Becoming a necessary company utility for the whole country is not a quick process that will happen overnight, but this week is yet another significant step by the Mindanao Islamic Telephone Co. (Mislatel) towards being elevated as the prospective third wheel in the years-spanning duopoly of PLDT-Smart Communications and Globe Telecom. While it will still take some time to get their infrastructure up and running, the fact that they now have a public convenience certificate means they can move ahead with their national organization. And to help with their promotional efforts, Mislatel has assumed a new name for branding purposes.
CNN Philippines reports that on Monday, July 8, Mislatel was given a Certificate of Public Convenience and Necessity (CPCN) by President Rodrigo Duterte at a simple ceremony in Malacañang. This document elevates the company, a consortium of two local businesses and a Chinese state-owned telecom, to a position equal to that of PLDT-Smart and Globe Telecom, easing its transition towards becoming an effective nationwide competitor against both. To that effect, the Department of Information, Communication and Technology (DICT) also awarded Mislatel with its operating frequency assigned for its telecom infrastructure. Mislatel also went and rebranded itself as DITO Telecommunity Corporation.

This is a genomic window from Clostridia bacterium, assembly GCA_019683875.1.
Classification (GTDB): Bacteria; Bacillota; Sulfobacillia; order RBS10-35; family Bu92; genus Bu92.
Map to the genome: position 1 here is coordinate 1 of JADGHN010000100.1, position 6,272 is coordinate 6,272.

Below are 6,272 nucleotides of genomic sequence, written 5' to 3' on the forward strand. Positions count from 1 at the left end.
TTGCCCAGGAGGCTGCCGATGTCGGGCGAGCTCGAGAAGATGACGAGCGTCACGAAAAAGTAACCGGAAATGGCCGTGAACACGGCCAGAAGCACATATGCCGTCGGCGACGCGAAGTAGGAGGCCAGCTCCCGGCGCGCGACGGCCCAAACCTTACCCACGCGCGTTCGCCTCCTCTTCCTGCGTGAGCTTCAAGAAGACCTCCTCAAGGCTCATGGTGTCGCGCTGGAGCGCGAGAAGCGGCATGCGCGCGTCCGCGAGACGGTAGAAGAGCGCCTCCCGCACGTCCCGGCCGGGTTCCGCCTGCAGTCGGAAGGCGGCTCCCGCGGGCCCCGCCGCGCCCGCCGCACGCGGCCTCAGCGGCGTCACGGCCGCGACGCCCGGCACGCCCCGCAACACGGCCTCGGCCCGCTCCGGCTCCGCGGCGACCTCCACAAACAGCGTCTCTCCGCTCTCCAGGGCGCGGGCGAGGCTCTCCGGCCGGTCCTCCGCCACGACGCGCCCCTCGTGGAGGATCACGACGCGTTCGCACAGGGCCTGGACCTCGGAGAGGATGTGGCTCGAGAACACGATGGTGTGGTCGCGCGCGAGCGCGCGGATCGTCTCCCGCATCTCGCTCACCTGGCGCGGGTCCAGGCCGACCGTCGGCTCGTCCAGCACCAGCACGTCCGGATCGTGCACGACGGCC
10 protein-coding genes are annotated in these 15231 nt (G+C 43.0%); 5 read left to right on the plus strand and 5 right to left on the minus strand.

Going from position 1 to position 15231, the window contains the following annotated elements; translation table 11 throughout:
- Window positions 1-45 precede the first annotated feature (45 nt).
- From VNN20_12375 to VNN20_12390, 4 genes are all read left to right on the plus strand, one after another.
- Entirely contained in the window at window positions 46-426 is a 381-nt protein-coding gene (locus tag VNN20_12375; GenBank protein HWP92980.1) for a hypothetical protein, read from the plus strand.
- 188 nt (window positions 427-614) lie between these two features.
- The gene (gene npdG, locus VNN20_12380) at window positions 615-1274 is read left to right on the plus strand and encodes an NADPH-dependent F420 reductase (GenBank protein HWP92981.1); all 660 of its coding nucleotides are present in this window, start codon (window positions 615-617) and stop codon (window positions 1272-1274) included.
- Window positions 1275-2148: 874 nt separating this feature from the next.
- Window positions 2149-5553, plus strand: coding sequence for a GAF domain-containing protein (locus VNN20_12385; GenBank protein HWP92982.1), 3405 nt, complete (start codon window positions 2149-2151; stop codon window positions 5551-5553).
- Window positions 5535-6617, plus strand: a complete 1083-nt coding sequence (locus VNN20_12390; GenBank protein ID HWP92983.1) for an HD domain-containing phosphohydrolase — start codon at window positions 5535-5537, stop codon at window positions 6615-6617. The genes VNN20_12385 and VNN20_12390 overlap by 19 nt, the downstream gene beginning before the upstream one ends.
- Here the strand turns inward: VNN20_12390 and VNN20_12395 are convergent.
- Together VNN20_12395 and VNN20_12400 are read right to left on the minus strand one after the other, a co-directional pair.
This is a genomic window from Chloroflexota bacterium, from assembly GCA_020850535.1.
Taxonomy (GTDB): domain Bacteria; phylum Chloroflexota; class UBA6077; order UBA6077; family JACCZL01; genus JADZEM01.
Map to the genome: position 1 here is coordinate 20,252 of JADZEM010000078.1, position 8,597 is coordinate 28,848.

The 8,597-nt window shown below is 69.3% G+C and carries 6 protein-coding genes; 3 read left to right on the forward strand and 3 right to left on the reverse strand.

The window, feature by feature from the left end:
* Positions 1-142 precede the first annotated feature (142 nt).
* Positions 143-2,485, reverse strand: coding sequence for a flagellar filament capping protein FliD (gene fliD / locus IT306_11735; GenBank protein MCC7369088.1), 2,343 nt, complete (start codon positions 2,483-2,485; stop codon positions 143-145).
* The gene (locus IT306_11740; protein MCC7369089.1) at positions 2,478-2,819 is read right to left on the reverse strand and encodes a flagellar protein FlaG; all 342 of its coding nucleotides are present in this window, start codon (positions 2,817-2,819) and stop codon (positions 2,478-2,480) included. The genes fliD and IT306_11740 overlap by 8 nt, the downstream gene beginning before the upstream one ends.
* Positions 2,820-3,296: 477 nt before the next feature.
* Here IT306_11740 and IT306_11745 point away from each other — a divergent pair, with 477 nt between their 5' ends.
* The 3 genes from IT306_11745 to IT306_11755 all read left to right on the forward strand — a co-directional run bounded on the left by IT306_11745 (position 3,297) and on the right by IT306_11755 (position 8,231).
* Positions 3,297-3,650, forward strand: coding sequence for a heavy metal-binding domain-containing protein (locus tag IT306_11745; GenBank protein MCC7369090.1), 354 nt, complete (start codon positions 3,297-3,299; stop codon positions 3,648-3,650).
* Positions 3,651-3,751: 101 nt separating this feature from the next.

In specific details, the CPCN for now-DITO Telecommunity is an official grant for the company to operate as a telecom provider. With the addition of a legislative franchise from Congress DITO is now mandated to gear up for trying to acquire new consumers and draw away existing clients of two entrenched Philippine telecom giants. To ensure they do not slack off in meeting this objective, DITO had to post a performance bond worth P25.7 billion that could be forfeited to the government if they fall short of the starting goals that have been set down in the Terms of Reference.
According to DICT Undersecretary Eliseo Rio, DITO Telecommunity Corporation will begin by setting up shops in the major metropolitan centers of the Philippines – Manila, Cebu and Davao – where they will gain their first crop of service subscribers. “Of course they would start with pilot-pilot testing first,” elaborates Rio. “Then they readjust if there are still problems with the network. They will only go to a commercial operation if they don’t encounter problems any longer. In their timeline, that is 2020.”
Under the Terms of Reference in the Congressional legislation establishing the former Mislatel as the country’s “third telco,” the now-DITO Telecommunity has to provide internet speeds of minimum 27Mbps to 37% of the Philippine population within its first year of full operation to regain its performance bond. DITO, formed from Udenna Corp. and Chelsea Logistics of Davao business magnate Dennis Uy plus state-owned China Telecom, is in the forefront of finally improving the Philippines’ abysmal internet speeds with its operation.
Image courtesy of Philippine Star